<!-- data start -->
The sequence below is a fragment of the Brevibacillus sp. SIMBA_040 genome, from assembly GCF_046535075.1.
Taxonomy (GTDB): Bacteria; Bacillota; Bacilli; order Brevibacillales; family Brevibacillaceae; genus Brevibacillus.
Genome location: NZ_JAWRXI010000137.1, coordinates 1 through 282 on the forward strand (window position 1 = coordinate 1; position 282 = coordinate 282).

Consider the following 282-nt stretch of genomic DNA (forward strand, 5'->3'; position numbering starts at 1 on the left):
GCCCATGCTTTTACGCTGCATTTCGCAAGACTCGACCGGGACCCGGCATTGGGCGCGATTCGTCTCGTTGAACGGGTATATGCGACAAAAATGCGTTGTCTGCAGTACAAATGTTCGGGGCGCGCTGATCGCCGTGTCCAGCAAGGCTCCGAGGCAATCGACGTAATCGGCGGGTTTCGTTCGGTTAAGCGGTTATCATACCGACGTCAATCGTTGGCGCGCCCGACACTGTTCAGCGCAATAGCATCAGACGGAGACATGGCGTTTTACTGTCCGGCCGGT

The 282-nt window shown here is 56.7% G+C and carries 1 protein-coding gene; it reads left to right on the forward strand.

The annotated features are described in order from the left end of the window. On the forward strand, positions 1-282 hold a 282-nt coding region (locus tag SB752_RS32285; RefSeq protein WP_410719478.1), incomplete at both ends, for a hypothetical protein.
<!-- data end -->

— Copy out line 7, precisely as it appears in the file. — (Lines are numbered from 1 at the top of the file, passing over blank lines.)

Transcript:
The annotated features are described in order from the left end of the window. On the forward strand, positions 1-282 hold a 282-nt coding region (locus tag SB752_RS32285; RefSeq protein WP_410719478.1), incomplete at both ends, for a hypothetical protein.